What is AquaLok? It’s a foam, originally developed to keep jet fuel from sloshing around in the wing tanks of F-16 fighter jets. But it also has almost magical powers for growing plants with very infrequent irrigation applications. Tests indicate it can cut watering frequency for some plants in half or more … down to once a month in some cases. And it cuts fertilizer use, too. Talk about a labor- and money-saver for growers, retailers and gardeners!
I talked to Joe Byles, an aerospace engineer and the developer of AquaLok, for the details.Along with being an inventor (he has 16 patents), Joe also happens to be a Master Gardener. While testing the aerospace foam, he found that, in a sealed situation (like an airplane wing) it was impossible to drive all the air out of it, even when it was saturated with liquid. Since they could control the pore size of the foam during manufacture, he got to wondering: If he made the pore size the same size as a sandy loam soil, and put it in an undrained container, could he grow plants in it? Turns out he could!
“So I took this [foam] matrix and put plants in it, and they were growing like crazy!” Joe says. “I was growing tomato and basil in the back of my pickup truck, in a liner, in two inches of the material.”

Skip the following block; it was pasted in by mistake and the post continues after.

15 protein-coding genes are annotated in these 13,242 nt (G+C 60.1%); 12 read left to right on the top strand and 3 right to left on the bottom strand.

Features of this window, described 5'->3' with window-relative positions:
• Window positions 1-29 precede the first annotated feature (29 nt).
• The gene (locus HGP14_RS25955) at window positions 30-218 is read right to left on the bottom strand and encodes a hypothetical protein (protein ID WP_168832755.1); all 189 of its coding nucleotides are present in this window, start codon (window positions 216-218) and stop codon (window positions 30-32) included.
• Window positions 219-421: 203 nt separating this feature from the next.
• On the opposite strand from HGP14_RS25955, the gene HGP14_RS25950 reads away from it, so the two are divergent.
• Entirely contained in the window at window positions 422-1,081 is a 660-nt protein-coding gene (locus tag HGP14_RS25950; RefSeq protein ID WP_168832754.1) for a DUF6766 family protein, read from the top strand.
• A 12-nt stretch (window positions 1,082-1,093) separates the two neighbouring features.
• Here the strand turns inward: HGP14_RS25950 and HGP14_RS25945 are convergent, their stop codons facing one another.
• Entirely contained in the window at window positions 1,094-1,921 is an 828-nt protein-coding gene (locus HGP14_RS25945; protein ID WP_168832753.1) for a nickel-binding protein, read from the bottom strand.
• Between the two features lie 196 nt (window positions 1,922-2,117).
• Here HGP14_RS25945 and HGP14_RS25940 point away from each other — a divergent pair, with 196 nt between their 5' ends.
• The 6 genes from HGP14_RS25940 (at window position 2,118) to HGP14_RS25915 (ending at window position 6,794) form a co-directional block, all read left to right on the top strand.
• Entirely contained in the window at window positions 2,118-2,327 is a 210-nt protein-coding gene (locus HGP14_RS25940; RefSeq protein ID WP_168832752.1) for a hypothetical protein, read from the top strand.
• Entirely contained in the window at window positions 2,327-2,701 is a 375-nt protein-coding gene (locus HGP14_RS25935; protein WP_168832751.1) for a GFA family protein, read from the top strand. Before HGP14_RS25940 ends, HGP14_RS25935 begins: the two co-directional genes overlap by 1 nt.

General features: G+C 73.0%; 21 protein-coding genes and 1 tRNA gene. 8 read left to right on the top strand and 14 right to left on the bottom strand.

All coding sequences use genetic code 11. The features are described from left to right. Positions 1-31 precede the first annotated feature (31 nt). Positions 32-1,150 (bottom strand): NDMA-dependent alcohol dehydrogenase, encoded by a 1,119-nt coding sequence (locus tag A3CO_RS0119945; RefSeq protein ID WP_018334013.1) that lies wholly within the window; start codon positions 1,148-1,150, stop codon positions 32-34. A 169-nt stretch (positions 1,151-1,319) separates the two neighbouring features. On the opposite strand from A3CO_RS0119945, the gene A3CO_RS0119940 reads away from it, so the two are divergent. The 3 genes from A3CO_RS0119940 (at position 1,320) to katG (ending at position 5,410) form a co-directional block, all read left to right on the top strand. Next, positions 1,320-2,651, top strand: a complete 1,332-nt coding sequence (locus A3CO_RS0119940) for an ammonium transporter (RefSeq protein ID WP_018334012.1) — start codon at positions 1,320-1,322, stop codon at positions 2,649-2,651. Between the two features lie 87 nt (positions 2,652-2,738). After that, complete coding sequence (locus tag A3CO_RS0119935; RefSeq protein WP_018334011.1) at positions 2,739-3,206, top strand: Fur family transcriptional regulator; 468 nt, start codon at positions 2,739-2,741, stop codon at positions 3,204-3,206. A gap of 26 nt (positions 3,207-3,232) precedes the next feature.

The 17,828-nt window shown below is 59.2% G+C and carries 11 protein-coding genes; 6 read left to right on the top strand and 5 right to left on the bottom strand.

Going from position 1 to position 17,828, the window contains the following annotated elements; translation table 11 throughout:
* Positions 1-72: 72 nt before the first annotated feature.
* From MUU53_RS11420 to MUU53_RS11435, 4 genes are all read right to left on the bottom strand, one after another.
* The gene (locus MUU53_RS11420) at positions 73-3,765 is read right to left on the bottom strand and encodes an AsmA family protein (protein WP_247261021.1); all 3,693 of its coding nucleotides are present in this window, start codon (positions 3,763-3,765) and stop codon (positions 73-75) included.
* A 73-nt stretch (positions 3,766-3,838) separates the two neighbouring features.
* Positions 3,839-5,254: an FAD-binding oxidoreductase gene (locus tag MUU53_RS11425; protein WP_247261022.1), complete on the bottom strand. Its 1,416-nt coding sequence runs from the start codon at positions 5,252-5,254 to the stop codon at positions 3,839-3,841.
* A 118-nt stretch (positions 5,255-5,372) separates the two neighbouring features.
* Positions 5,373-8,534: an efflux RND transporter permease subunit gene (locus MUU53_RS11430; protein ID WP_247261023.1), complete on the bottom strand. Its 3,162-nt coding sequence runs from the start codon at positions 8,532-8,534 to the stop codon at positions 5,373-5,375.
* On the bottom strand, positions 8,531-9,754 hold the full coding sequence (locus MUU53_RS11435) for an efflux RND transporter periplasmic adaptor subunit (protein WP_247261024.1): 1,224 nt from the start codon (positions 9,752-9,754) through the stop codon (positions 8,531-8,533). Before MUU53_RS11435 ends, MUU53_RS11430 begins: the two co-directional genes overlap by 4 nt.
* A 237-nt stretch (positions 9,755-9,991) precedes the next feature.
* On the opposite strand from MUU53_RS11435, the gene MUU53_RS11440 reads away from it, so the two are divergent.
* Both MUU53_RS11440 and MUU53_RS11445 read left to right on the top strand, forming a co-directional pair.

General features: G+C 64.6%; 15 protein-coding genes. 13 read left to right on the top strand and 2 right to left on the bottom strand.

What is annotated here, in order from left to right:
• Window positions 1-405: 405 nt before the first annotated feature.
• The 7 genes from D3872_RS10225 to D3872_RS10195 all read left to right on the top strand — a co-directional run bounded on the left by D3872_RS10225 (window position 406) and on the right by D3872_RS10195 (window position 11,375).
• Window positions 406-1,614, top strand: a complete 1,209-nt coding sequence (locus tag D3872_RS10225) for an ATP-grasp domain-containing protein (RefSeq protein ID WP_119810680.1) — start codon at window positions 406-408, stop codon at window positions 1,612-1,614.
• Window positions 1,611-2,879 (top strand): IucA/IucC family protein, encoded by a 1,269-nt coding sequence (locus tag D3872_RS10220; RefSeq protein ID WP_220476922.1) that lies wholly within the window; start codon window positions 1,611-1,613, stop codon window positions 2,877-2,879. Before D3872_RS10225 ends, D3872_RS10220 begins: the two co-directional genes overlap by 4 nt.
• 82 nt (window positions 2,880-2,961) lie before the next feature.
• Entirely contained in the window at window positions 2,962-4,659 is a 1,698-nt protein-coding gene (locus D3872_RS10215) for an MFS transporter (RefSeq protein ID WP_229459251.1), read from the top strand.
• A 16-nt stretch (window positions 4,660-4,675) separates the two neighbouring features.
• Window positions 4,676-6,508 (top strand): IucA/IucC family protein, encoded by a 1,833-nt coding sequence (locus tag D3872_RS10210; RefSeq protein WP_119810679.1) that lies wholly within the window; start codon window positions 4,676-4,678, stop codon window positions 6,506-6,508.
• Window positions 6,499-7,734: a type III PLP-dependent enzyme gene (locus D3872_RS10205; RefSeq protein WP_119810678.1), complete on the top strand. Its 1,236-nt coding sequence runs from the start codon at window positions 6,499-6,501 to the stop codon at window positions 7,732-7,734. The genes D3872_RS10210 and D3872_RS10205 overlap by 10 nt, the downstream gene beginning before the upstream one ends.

What’s revolutionary is that Joe says 2 in. of the foam holds the same amount of air and water as 2 ft. of soil! Yet because you can’t drive all the air out of it, it’s impossible to overwater the plant.
Sold on its garden potential, Joe formed a company, Freedom Garden Products, to commercialize the foam. It’s been sold on QVC and the Home Shopping Network. Enter our industry . . . .
Costa Farms is testing it extensively in their own production right now, on everything from Boston ferns to hibiscus, and have signed a deal with Freedom Garden Products for the exclusive sales and marketing rights for North and South America. Don’t worry about it becoming an exclusive to one retailer: It will be available to all growers in all markets, they say. They’re working on developing pot and basket liners as well as prefilled containers.
We asked Joe why he partnered with Costa.
“Because of their marketing expertise,” he replied. “Costa is trying to take marketing to the next level. It seemed to make sense. There needs to be marketing behind the products to explain the technology and let the people know the benefits, in a succinct way. I felt they could reach the consumer with a good message.”
Finally, I’ll mention that the stuff is made from recycled plastic, and it’s reusable—Joe said he’s got flat sheets of it in his landscape that have grown four turns of annuals for seven years and they keep on going—the annuals develop such small root systems, they never clog the foam.
Anyway, if you’re curious about this new miracle product, Costa is planning a product-announcement reception at OFA—stay tuned for details. It could be your chance to get in on the ground floor of a revolution.